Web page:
Lung, acute pulmonary congestion and edema – Gross, cut surface Lung, acute pulmonary congestion and edema – Gross, cut surface The lung has a red, hyperemic cut surface, reflecting passive congestion, due to increased hydrostatic pressure, as seen in cases of left heart failure. The transudate, mixed with air in the alveoli, gives the cut surface a frothy appearance. The lung has a red, hyperemic cut surface, reflecting passive congestion, due to increased hydrostatic pressure, as seen in cases of left heart failure. The transudate, mixed with air in the alveoli, gives the cut surface a frothy appearance. Lung, acute pulmonary congestion and edema – Gross, cut surface Lung, acute pulmonary congestion and edema – Gross, cut surface The lung has a red, hyperemic cut surface, reflecting passive congestion, due to increased hydrostatic pressure, as seen in cases of left heart failure. The transudate, mixed with air in the alveoli, gives the cut surface a frothy appearance. The lung has a red, hyperemic cut surface, reflecting passive congestion, due to increased hydrostatic pressure, as seen in cases of left heart failure. The transudate, mixed with air in the alveoli, gives the cut surface a frothy appearance. Lung, acute pulmonary congestion and edema – Gross, cut surface Lung, acute pulmonary congestion and edema – Gross, cut surface The lung has a red, hyperemic cut surface, reflecting passive congestion, due to increased hydrostatic pressure, as seen in cases of left heart failure. The transudate, mixed with air in the alveoli, gives the cut surface a frothy appearance. The lung has a red, hyperemic cut surface, reflecting passive congestion, due to increased hydrostatic pressure, as seen in cases of left heart failure. The transudate, mixed with air in the alveoli, gives the cut surface a frothy appearance. Gross cut surface Lung acute pulmonary congestion and edema
Low power Lung, acute passive congestion and edema
Gross, cross section Veins, iliac, with thrombi (death caused by massive pulmonary embolus) –
High power Vein with organizing and recanalizin g thrombus
Gross, cross section Coronary artery, right, with thrombus
Clinical Case A 65-year-old man presented to the emergency room with a recent (4-hour) history of severe chest pain radiating to his left arm. He was suspected to have had a "heart attack." Coronary angiography revealed a complete occlusion of the left anterior descending branch about 2 cm from its origin. He was given a therapeutic dose of recombinant human tissue plasminogen activator (t-PA). This treatment restored coronary artery blood flow, and his chest pain improved. Simultaneously, he was started on one tablet of aspirin per day.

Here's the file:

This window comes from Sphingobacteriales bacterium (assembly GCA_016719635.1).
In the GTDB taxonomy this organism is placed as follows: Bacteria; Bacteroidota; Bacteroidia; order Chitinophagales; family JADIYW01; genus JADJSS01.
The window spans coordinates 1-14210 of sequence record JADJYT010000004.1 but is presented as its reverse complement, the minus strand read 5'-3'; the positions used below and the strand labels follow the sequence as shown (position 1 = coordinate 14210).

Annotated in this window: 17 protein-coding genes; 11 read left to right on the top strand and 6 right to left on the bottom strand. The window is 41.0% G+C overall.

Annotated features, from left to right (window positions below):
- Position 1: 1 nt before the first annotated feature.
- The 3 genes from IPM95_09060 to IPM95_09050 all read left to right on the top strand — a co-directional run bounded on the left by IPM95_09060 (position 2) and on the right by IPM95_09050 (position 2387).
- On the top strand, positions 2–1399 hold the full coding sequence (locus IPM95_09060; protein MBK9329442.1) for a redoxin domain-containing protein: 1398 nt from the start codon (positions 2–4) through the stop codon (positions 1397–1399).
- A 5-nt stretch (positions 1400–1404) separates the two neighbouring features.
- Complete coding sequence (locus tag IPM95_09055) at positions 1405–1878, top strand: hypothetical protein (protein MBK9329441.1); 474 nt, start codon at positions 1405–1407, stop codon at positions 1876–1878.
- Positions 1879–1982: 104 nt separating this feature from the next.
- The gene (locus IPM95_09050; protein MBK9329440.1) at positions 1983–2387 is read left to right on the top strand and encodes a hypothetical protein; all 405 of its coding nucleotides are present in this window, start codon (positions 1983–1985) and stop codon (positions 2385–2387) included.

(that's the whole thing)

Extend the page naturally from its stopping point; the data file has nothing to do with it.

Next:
Clinical Case Seven days later, he noted swelling of both legs and feet and was found to have pitting edema of the legs; his liver was somewhat enlarged; and his neck veins (jugular) appeared full. He was given diuretics and asked to consume a salt-restricted diet. Because of considerable weakness, he remained in bed most of the time.
Clinical Case A few days later, he developed sudden pain in the lower right part of his chest, which was aggravated by taking a deep breath. Physical examination revealed that his left leg had developed more swelling than the right. X-ray of his chest showed a faint shadow in the peripheral part of the lower lobe of the right lung. Intravenous heparin was started. Two days later, he became very breathless and died suddenly.
1-What is the basis of thrombosis in the coronary artery? 2- What are the factors that predispose to arterial versus venous thrombosis? 3-Why was t-PA given? What is the mechanism of action of t-PA? 4-What are the other naturally occurring anticoagulants? 5- Why is aspirin given in such cases? What stage of hemostasis is affected by aspirin? 4- Why did the patient develop edema initially? 5- What are the factors that predispose to generalized edema? 6- Why did he later develop more edema in one leg? Why are patients with edema given a salt-free diet? 7- What are the clinical settings in which venous thrombosis of leg veins occurs? What is the most feared consequence? Questions
What therapeutic agent can be used to lyse the clots in coronary vessels? How do the various natural anticoagulants act? Thrombolysis can be accomplished by tissue plasminogen activator (t-PA) or streptokinase; both cause fibrinolysis by generating plasmin.
Why was aspirin given? What stage of hemostasis is affected by aspirin? Aspirin prevents thrombogenesis by inhibiting platelet aggregation. This is achieved by inhibition of cyclooxygenase, thereby preventing the generation of thromboxane A2.